Safety culture means safety and commerce can coexist
In this guest blog, Colin Gillespie from the North of England P&I Association highlights the factors that can cause difficulties in implementing safety culture.
Establishing a positive safety culture within an organisation is easy in theory. Picture the scene: the company’s CEO begins by making a statement that “safety is the way we do business going forward”. A mission statement around the company’s Safety Vision is written. Stretch targets for key performance indicators (KPIs) are created, with goals of very low numbers or zero incidents. A communication programme with all employees is carried out, detailing the Safety Vision. A comprehensive safety management system (SMS) is produced or is updated. Staff are trained in systems and procedures that are important to safety. Finally, safety culture flourishes in the company.
The reality is that safety culture can be likened to a rare orchid – delicate, hard to grow and in need of constant tending and nurturing in the face of a harsh environment. This article discusses some of the elements that contribute to difficulties implementing safety culture.
Safety and commerce
Safety and commerce do not tend to coexist easily. It’s a big step for a company to fully commit to safety as their way of business. Commercial pressures around costs, vessel schedules and so on will inevitably put pressure on the commitment to safety. Individuals or departments within a company may occasionally respond to these pressures by making exceptions prioritising commerce over safety. This can be corrosive to a safety culture as employees may perceive that the company is not really committed to safety as its way of business. This may negatively influence their safety behaviour and have knock-on effects throughout the organisation. These behaviours can be particularly destructive if a safety culture programme has recently started.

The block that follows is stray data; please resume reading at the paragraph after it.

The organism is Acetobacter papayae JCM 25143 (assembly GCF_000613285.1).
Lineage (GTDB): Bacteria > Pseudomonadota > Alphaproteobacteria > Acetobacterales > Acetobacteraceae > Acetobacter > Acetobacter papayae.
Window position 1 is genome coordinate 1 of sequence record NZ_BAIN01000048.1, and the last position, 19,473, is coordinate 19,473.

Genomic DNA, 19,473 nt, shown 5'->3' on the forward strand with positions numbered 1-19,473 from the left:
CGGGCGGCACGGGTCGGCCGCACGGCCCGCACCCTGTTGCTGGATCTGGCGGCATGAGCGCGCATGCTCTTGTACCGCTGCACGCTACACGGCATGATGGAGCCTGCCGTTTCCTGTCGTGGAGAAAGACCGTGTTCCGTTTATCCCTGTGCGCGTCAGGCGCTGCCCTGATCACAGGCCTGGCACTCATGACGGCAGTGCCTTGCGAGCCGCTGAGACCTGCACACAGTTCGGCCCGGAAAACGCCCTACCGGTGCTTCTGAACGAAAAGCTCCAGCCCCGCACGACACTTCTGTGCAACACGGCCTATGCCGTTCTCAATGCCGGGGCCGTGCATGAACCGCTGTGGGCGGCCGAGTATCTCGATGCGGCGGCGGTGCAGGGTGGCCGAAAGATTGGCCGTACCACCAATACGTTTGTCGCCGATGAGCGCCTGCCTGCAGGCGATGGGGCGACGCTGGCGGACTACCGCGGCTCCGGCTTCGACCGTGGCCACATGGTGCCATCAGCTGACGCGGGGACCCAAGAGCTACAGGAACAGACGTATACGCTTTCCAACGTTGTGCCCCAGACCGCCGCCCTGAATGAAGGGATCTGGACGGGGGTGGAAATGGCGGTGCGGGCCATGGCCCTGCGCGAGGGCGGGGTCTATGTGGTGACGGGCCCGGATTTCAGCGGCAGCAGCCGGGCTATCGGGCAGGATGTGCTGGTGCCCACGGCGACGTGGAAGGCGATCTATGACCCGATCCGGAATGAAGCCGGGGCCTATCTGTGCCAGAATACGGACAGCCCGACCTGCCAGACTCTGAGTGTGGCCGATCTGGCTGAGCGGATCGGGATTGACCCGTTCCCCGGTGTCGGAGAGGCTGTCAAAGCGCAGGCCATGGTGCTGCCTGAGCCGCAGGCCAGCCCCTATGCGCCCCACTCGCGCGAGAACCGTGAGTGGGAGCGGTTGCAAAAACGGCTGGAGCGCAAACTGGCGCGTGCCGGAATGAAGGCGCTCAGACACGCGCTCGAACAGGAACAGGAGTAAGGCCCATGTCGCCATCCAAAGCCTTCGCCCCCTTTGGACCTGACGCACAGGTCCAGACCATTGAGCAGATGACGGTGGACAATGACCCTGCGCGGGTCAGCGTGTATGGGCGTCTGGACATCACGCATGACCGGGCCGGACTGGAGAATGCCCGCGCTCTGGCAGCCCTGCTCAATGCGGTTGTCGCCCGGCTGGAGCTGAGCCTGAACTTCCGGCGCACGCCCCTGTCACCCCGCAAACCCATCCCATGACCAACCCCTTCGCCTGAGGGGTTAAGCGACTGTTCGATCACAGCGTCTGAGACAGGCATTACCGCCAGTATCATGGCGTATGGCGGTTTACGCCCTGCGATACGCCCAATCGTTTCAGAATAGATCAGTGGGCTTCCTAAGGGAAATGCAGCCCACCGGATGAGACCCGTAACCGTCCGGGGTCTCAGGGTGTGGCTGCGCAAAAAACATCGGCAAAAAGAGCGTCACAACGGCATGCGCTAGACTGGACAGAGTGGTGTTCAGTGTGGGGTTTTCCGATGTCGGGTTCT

Safety failings are also allowed to continue by societal expectations of shipping – society has zero tolerance for airline accidents but shipping accidents are routinely accepted. This undoubtedly has an impact on the attitudes to safety within shipping and negatively impacts an industry approach to safety culture.
The nearest equivalent in shipping to this zero-tolerance attitude is the tanker sector. Tanker operators are required to operate safely by their commercial partners. In the case of the tanker industry, this zero-tolerance attitude from the customer means that safety and commerce go hand in hand and it’s no coincidence that this sector operates more safely than other sectors.
Human nature and communication
Human nature does not necessarily lend itself to safe behaviour. Enclosed space accidents are a good example of this – often those involved are experienced, usually they are aware of the potential risks in the space and are aware of the entry procedures. But still they enter. What motivates this clearly unsafe behaviour? Is it complacency – “I’ve done it before and it was OK”? Or time pressure – “Got to get the job done so we can load”? Because surely they are not thinking “I will put my life in danger today”?